• State-by-State analysis of legislation. We analyzed State laws that regulate the hiring and training of private security workers in the 50 States and the District of Columbia to determine whether statutes changed post-9/11.
  • Site visits. We visited eight malls across the United States[3] and two malls in Israel.

The discussion in this article is based on the two surveys and the legislative analysis. See U.S. Site Visits Confirm Lack of Preparedness, for a discussion of the domestic site visits.

Levels of Mall Preparedness

We asked the State homeland security advisors to characterize the level of preparedness of large malls in their States: Of the 33 who responded, 31 percent said "poor," 24 percent said "fair," 27 percent said "good," and 18 percent said "very good."

The most frequently cited reasons for the "poor" rating were inadequate training and equipment, or the opinion that private mall security would be irrelevant during an attack because the responsibility for response would fall to law enforcement. When asked how retail malls could better prepare, nearly half (15) of the security advisors endorsed improved training for security staff and emergency responders.

The need for better training was also cited by the mall security directors. Fifty-two percent of the 120 who responded said that their employees received special training on preventing and responding to terrorism; however, 50 percent also said that their mall's antiterrorism training was inadequate.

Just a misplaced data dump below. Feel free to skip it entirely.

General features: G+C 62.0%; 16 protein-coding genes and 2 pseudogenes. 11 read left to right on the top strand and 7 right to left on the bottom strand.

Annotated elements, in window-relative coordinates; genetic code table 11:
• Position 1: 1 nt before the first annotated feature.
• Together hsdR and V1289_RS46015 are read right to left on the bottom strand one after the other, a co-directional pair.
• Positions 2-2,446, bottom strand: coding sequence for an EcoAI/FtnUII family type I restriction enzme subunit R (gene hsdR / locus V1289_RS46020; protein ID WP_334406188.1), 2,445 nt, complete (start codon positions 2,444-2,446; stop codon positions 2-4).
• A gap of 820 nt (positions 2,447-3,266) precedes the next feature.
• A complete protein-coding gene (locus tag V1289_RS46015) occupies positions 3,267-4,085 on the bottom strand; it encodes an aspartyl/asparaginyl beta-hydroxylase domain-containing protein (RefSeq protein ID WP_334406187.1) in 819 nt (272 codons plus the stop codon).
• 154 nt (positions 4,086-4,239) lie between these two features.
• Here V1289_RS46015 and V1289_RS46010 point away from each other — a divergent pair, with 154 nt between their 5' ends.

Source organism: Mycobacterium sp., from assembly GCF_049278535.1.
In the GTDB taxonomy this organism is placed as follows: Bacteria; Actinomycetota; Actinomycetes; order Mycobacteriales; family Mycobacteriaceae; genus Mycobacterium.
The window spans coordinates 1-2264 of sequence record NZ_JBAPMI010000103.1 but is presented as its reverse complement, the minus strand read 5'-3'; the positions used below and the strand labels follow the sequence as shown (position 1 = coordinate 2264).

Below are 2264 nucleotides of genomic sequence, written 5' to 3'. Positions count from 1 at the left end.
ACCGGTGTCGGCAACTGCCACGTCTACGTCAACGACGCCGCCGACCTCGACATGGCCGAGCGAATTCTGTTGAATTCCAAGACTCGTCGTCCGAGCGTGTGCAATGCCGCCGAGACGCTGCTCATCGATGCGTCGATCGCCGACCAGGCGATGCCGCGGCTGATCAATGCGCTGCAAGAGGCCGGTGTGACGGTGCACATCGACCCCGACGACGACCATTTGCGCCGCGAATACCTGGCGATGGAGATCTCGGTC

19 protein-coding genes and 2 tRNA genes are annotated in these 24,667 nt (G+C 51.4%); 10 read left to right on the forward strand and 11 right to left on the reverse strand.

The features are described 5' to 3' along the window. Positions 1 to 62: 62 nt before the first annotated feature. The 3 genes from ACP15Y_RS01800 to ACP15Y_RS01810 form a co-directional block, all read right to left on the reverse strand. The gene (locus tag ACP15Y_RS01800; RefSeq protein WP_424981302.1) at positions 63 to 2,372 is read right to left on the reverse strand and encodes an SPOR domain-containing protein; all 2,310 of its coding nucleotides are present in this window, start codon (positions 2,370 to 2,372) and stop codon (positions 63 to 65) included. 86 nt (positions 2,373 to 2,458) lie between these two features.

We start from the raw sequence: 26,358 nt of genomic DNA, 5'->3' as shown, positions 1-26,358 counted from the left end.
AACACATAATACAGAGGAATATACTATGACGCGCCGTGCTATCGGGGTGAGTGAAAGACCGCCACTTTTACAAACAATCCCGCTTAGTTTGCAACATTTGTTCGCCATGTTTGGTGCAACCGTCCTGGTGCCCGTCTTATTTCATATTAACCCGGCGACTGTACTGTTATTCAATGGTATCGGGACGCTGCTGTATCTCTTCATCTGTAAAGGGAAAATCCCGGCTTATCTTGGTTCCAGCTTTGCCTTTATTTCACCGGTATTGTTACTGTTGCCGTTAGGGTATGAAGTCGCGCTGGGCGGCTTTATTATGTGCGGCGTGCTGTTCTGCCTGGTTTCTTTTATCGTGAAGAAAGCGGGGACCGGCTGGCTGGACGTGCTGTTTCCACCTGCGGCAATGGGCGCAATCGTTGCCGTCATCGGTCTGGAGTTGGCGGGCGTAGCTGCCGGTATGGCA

Analysis of State Laws

In our analysis of State laws—which was performed approximately 3-1/2 years after 9/11—we found that although 22 States had mandated a minimum number of hours of general training for private security officers, no State had mandated specific training on preventing or responding to terrorism.

Our legislative analysis also revealed that, at that time, two-thirds of States required some level of background investigation for prospective security officers, most commonly a criminal history check. Nearly all mall security directors said they required criminal background checks. Slightly more than half (65 directors) responded that they also required drug tests.

Notably, we found that few hiring standards had changed in response to the 9/11 terrorist attacks: only 6 percent of the 120 mall security directors who responded to the survey said hiring standards were made more stringent, and just one in 10 said they required additional background verification.

Our research indicated, however, that many malls had made operational changes to improve security after 9/11. Sixty-three percent of the 120 mall security directors reported, for example, that patrol and surveillance strategies were modified post-9/11, with the most frequently reported change being the increase in security officer visibility.

Sixty of the security directors said their malls had a closed-circuit television system, the large majority of which (81 percent) were used to monitor events in real time (as opposed to taping for later review, if necessary). Thirty percent of the malls had passive barriers, or bollards, to prevent vehicles from breaching the entrance. Nearly half (49 percent) reported that their staff were instructed to be on the lookout for unusual behavior or dress of mall clients, including generally suspicious activity such as taking photos or notes of the facilities, suspicious (such as extra-bulky) clothing, and large or unusual packages.